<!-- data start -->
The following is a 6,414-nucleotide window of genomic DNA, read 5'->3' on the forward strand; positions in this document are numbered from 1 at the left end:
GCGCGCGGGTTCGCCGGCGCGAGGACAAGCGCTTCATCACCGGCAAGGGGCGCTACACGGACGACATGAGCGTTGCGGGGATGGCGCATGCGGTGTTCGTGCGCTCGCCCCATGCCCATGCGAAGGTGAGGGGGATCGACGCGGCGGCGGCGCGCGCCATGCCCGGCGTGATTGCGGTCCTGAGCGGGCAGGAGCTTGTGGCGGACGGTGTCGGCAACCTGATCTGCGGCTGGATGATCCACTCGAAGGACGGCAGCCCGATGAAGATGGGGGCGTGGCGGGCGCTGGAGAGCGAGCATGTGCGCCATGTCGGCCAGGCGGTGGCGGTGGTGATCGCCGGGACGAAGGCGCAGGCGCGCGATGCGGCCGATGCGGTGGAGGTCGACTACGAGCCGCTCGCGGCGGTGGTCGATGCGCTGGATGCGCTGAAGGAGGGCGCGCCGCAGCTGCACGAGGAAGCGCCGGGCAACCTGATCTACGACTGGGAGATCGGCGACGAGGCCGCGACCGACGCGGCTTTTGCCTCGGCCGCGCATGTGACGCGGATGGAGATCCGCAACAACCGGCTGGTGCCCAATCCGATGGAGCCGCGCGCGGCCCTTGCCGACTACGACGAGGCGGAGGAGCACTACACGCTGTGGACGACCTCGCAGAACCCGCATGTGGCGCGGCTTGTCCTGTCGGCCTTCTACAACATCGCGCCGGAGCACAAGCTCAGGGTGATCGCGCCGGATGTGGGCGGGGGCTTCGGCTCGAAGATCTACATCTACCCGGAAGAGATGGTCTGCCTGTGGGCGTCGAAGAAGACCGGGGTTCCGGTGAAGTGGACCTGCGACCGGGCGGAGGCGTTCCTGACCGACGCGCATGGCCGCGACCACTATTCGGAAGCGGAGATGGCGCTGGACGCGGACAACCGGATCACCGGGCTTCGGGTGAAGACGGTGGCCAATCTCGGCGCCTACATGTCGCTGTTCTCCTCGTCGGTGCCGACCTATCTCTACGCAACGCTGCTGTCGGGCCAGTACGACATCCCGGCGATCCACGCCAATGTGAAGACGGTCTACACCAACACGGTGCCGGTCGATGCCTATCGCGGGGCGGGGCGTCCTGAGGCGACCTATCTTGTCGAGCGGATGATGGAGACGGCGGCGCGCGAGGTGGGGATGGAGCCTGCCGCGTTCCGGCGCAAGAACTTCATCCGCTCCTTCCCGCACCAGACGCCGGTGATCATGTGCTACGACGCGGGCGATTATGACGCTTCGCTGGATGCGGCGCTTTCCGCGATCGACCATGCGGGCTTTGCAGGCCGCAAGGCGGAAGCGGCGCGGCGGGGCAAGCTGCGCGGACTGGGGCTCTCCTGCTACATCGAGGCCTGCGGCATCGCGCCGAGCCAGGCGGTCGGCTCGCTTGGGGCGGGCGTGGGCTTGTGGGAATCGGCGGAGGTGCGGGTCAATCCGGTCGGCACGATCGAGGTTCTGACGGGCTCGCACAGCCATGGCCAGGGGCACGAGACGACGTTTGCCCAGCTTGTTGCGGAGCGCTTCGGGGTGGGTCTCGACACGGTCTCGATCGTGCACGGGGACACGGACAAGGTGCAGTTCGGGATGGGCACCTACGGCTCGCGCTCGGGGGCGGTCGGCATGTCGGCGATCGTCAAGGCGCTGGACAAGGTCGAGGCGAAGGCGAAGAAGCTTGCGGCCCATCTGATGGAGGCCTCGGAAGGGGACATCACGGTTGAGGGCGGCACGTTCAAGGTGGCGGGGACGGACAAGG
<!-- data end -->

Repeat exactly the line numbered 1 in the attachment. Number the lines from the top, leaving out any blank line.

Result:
The following is a 6,414-nucleotide window of genomic DNA, read 5'->3' on the forward strand; positions in this document are numbered from 1 at the left end: